Whey protein is one of the two major proteins found in milk. Have you ever heard the phrase, “curds and whey?” Well, they’re basically referring to these milk proteins. (The term “curds” is referring to the other protein, casein.) During the cheese-making process, which requires the heating of milk along with some other processes, the liquid left behind is full of whey protein. What researchers have discovered is that whey protein is easily digested and absorbed. When it comes to sports supplements, this is music to a personal trainer’s ears! You’ll often hear whey protein being discussed as a sports supplement. I mean, c’mon, a protein that is easily digested and absorbed by the body? Combine that with the fact that animal-based proteins (like whey – it comes from milk after all) are used very efficiently by the body and we have a perfect combination to support muscle growth… in theory.
Let’s examine this more closely.
Is whey protein safe and does supplementation help with muscle growth and exercise performance?
A number of studies have been performed examining the effects of whey protein supplementation on exercise performance, muscle growth, and preventing injuries. Basically, whey protein supplementation is most helpful for those over the age of 55. This is because, beginning around our 30th birthdays, we begin losing muscle mass pretty quickly. As each year goes by, we lose more and more muscle so that by the time we reach retirement age, many of us will be facing some major muscle loss.
One way to prevent this is, of course, to stay active. Performing resistance or strength training exercises is especially important. But, as we all know, diet is important as well. Protein is important for maintaining muscle growth. As we age, we typically don’t consume as many protein-rich foods. This may happen for a number of reasons:
- We just aren’t as hungry
- Tooth loss
- Difficulty swallowing
- Loss of taste sensations
As we age, we have the perfect combination for muscle loss: we are not as active and we aren’t eating enough protein. Researchers found that giving whey protein to older adults may help delay muscle loss. But these same researchers also acknowledge that it may not just be the whey protein that’s helping, but simply the increase in protein consumption in general.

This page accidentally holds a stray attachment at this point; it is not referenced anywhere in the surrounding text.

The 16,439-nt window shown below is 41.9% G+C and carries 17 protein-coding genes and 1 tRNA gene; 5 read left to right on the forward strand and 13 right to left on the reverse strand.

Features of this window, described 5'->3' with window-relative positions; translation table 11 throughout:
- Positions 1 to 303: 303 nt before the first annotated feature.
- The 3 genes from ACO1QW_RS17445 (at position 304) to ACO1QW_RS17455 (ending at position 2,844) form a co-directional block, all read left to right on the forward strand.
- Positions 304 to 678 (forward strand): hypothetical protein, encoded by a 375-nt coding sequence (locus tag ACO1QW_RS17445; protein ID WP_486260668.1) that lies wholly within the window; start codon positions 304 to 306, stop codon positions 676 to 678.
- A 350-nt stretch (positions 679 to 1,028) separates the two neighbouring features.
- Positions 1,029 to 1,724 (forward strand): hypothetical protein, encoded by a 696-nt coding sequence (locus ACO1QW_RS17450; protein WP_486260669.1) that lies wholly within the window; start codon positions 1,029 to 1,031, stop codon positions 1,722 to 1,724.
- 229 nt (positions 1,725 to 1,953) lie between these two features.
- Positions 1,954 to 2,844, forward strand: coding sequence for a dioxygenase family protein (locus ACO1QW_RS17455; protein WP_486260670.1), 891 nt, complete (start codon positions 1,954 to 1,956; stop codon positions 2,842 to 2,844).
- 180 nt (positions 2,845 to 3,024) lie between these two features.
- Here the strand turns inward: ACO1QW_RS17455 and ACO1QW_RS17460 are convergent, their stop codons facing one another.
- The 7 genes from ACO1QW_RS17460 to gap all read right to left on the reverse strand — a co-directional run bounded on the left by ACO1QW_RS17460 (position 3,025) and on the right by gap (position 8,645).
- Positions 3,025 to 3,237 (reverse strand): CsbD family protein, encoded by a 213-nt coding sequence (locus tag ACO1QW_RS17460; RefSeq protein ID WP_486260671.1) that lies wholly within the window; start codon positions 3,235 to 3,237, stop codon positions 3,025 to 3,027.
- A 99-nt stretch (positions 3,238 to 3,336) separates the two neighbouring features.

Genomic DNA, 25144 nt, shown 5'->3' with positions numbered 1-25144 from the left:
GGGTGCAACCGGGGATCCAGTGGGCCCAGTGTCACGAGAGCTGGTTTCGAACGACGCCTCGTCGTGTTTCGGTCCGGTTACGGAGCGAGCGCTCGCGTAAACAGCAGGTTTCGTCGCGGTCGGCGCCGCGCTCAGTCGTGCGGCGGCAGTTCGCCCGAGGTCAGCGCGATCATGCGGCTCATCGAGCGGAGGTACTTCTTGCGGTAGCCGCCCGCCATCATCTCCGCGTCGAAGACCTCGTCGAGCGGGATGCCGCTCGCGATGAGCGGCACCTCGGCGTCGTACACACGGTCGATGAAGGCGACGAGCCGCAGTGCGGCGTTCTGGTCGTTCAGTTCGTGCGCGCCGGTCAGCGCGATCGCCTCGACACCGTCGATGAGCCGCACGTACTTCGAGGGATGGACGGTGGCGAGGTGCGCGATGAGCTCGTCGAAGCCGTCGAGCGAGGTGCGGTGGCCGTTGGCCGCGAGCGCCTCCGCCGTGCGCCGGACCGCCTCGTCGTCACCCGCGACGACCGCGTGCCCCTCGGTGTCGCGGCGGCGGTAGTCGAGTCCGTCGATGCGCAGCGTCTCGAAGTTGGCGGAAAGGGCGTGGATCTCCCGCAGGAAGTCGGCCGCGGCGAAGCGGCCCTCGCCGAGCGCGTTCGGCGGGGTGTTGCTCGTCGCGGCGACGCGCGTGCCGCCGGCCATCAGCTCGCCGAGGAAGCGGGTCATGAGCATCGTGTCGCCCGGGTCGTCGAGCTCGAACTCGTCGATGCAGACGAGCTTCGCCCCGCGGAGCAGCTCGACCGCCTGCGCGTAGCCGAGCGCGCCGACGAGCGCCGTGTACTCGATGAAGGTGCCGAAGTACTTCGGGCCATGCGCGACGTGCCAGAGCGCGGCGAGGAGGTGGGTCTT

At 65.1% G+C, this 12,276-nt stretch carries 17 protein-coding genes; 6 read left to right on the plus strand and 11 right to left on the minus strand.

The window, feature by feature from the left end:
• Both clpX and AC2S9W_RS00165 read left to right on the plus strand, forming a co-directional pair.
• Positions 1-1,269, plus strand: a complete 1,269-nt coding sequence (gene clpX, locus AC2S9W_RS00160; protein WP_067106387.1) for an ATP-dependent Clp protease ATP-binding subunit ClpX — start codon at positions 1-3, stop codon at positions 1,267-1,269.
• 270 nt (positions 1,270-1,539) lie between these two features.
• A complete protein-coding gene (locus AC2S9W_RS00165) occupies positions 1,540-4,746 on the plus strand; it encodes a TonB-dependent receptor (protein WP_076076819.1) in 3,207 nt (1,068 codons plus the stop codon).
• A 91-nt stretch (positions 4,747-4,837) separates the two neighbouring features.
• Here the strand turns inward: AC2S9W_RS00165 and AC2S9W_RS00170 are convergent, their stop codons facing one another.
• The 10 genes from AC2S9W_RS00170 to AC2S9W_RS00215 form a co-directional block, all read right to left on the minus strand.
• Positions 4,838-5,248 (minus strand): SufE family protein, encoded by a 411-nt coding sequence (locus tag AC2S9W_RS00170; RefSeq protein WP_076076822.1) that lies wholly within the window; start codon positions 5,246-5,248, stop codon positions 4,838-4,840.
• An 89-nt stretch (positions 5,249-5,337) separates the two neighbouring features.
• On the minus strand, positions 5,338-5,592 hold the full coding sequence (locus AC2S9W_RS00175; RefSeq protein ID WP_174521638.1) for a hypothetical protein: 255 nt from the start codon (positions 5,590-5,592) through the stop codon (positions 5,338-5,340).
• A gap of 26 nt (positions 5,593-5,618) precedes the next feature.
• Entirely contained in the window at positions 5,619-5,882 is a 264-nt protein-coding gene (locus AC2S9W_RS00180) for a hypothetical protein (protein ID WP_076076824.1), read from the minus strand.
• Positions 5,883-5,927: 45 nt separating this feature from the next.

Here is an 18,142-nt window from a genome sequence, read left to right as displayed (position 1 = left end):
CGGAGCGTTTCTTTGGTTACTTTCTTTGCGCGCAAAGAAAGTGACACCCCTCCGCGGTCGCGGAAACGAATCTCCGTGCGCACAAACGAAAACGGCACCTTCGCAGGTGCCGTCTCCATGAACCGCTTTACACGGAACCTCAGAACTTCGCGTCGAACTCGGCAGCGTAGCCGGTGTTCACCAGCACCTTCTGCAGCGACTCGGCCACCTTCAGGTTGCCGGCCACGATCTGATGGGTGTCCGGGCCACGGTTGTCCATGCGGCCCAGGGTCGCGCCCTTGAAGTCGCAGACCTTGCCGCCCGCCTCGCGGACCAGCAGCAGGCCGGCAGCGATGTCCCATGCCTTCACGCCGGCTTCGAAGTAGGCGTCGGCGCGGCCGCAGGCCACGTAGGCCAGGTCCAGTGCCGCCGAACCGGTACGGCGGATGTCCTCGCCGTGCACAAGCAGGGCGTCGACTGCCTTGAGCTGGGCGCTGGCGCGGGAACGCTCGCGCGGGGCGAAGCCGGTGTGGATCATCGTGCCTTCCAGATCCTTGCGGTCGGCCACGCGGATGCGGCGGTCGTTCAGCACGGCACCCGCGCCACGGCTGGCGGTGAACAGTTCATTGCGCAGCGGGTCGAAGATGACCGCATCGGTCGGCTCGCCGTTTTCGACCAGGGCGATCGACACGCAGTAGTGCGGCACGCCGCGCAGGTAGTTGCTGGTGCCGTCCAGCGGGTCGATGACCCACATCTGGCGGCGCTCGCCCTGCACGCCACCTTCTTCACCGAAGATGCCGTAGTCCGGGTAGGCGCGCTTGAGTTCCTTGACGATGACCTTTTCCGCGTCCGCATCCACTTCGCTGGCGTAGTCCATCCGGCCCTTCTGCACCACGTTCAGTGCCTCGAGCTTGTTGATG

Why supplement with whey protein specifically?
Because it’s easily digested and absorbed. Something else happens when we age: we aren’t able to digest and absorb foods as efficiently. This makes whey protein the perfect supplement for this age group.
Will whey protein supplementation help younger folks?
Here, the data are not as clear. Some studies say, yes, it helps, others not so much. This likely means that it’s probably not all that helpful for most of us.
Let’s say you decide to go ahead and supplement.
Is Whey Protein Safe?
First, you need to understand that the body is only capable of absorbing 20g of protein at any given time. Let’s say you’re scooping some whey protein into your morning smoothie – if you’re getting more than 20g, your body isn’t going to be able to use all of that. In fact, it’s going to try and get rid of this extra protein through the kidneys and your urine or through your GI tract (which is why some complain of diarrhea after using protein supplements). Some extra protein can also get converted to fat storage.
The next thing we need to look at is the brand of supplement. As I’ve said many times before, the supplement industry is not very well regulated in the U.S.; the products you see on the shelves at your local drugstore cannot be assumed to be safe. One study found that 15% of the supplements available contain banned substances like amphetamines (street name: speed) and anabolic steroids. Other studies have found that the supplements may not even contain the ingredients listed on the label! You may think you’re purchasing a whey supplement, but in fact, you’re getting something else entirely. This is probably my biggest safety concern.
How Can You Tell if a Supplement is Safe?
There are 3 ways to help decide whether you’re purchasing a quality supplement:
- Look for a USP symbol on the outside of the product’s packaging
- Look for an NSF symbol on the outside of the product’s packaging
- Go to ConsumerLab.com – this is an independent company that tests supplements available on the market for quality and purity. They do require a subscription to access their database, but it’s not that expensive. If you are pursuing a college education, it’s highly likely that your campus library has electronic access to ConsumerLab’s database already.
Other than that, those that are lactose intolerant or have a milk allergy may want to stay away from using whey protein. Again, this is because it is made from milk.